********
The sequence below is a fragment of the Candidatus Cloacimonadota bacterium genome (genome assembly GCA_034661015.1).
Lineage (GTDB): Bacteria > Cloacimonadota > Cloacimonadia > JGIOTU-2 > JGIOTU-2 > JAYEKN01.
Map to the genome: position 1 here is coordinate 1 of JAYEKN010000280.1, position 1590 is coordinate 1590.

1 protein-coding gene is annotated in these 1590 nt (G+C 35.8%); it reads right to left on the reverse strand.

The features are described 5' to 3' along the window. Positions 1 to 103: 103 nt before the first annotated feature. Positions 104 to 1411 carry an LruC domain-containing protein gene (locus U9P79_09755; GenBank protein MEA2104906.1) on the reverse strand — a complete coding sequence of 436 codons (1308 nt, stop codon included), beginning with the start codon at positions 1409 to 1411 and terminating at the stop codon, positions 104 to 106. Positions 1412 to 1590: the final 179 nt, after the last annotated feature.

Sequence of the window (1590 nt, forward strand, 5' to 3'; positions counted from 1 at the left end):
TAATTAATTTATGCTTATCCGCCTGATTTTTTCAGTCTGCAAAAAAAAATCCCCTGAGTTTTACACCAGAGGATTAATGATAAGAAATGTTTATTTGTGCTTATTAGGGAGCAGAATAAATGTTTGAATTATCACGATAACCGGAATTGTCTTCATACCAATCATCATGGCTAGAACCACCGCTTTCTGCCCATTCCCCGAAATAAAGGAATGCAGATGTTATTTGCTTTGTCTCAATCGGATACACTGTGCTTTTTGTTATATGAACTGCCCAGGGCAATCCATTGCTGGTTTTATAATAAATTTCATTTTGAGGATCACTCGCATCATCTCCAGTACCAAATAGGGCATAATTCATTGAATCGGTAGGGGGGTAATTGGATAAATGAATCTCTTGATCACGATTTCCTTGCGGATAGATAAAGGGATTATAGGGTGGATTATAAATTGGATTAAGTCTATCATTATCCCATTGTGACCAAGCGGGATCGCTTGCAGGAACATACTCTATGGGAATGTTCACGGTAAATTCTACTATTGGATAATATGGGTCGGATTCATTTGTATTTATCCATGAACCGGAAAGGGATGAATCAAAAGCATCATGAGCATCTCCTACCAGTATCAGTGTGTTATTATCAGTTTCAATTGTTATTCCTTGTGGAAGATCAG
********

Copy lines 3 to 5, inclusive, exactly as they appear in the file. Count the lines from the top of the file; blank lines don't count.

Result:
Map to the genome: position 1 here is coordinate 1 of JAYEKN010000280.1, position 1590 is coordinate 1590.

1 protein-coding gene is annotated in these 1590 nt (G+C 35.8%); it reads right to left on the reverse strand.

The features are described 5' to 3' along the window. Positions 1 to 103: 103 nt before the first annotated feature. Positions 104 to 1411 carry an LruC domain-containing protein gene (locus U9P79_09755; GenBank protein MEA2104906.1) on the reverse strand — a complete coding sequence of 436 codons (1308 nt, stop codon included), beginning with the start codon at positions 1409 to 1411 and terminating at the stop codon, positions 104 to 106. Positions 1412 to 1590: the final 179 nt, after the last annotated feature.